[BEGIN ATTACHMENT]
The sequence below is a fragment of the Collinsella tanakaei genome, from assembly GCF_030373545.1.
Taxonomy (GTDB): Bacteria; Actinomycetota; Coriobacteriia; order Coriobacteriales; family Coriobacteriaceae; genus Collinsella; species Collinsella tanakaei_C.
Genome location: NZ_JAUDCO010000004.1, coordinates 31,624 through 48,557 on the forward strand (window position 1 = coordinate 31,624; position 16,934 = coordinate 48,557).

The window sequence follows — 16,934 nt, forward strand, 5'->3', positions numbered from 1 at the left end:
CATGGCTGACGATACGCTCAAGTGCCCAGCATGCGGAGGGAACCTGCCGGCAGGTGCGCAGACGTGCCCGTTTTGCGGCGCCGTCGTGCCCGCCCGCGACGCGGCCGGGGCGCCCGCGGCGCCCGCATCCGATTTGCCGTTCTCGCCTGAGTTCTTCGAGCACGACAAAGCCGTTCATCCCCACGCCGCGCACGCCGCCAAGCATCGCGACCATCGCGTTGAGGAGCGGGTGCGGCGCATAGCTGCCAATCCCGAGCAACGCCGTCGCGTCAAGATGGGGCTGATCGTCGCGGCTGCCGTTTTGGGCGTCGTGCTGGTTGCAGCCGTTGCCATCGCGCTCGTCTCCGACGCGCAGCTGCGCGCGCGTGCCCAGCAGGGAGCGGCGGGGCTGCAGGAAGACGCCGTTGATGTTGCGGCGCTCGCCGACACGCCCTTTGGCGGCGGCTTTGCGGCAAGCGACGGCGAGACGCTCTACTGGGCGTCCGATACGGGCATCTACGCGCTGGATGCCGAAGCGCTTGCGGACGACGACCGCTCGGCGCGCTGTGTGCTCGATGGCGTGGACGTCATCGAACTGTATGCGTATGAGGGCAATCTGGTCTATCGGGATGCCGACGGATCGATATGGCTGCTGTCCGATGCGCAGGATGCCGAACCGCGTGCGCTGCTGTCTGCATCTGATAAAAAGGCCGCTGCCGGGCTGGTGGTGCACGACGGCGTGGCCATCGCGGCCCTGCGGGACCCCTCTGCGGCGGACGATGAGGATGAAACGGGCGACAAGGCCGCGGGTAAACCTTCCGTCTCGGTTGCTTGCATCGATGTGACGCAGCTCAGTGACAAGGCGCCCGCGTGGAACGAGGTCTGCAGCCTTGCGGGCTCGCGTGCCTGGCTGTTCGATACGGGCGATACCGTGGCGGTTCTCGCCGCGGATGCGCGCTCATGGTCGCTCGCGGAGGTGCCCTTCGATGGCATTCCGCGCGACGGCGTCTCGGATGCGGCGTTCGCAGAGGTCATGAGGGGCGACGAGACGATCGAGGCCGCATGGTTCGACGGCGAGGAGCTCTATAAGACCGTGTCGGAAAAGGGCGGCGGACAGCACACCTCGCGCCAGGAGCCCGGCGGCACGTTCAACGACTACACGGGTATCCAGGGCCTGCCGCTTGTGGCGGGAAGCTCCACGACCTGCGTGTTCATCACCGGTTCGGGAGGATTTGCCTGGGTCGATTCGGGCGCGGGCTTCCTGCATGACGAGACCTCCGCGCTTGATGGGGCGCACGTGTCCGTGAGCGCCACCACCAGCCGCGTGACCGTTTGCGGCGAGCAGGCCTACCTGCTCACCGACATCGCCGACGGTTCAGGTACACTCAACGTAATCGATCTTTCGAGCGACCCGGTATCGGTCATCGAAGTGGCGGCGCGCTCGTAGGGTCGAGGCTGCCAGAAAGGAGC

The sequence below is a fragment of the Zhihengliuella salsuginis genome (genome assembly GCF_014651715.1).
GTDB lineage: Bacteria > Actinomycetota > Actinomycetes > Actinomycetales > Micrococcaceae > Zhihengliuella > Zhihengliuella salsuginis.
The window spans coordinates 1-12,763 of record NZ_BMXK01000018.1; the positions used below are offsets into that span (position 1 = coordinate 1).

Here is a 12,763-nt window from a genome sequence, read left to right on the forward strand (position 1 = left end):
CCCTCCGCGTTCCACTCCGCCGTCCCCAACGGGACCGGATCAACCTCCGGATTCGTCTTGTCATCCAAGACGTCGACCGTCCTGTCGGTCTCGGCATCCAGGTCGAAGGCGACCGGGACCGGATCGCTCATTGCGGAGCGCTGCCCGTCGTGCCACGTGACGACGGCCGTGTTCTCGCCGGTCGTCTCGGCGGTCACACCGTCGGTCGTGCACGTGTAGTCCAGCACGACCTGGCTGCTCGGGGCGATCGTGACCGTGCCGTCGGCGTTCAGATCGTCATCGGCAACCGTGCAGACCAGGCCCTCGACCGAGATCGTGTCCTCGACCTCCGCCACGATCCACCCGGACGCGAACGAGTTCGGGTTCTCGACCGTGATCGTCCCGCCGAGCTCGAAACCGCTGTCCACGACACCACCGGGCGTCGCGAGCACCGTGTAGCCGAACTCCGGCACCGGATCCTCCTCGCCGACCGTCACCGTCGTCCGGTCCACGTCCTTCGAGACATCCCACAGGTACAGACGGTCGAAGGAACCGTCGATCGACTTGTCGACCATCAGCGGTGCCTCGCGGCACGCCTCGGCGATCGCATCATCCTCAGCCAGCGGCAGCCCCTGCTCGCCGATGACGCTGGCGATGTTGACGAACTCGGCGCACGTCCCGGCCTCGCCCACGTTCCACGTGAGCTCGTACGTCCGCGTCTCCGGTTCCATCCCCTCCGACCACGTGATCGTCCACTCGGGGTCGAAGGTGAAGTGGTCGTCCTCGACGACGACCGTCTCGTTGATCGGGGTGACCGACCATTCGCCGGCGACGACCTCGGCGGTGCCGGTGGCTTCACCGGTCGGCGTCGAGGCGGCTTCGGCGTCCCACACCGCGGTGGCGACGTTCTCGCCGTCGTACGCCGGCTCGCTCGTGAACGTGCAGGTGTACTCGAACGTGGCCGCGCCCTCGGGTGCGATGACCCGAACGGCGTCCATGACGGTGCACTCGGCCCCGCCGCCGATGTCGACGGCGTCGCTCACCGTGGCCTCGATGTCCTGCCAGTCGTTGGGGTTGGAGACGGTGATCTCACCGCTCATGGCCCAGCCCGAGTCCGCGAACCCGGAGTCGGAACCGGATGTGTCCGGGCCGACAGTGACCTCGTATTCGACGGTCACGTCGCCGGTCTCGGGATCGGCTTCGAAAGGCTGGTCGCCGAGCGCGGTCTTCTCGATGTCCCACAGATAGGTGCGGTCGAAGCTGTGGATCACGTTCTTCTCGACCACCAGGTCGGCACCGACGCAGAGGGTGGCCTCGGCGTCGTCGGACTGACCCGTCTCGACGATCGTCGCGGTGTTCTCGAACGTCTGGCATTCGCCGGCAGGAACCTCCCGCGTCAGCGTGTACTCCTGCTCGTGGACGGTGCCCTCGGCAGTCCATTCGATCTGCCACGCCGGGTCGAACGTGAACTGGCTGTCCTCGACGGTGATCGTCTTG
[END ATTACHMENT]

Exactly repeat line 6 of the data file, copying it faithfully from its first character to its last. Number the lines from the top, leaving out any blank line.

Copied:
The sequence below is a fragment of the Zhihengliuella salsuginis genome (genome assembly GCF_014651715.1).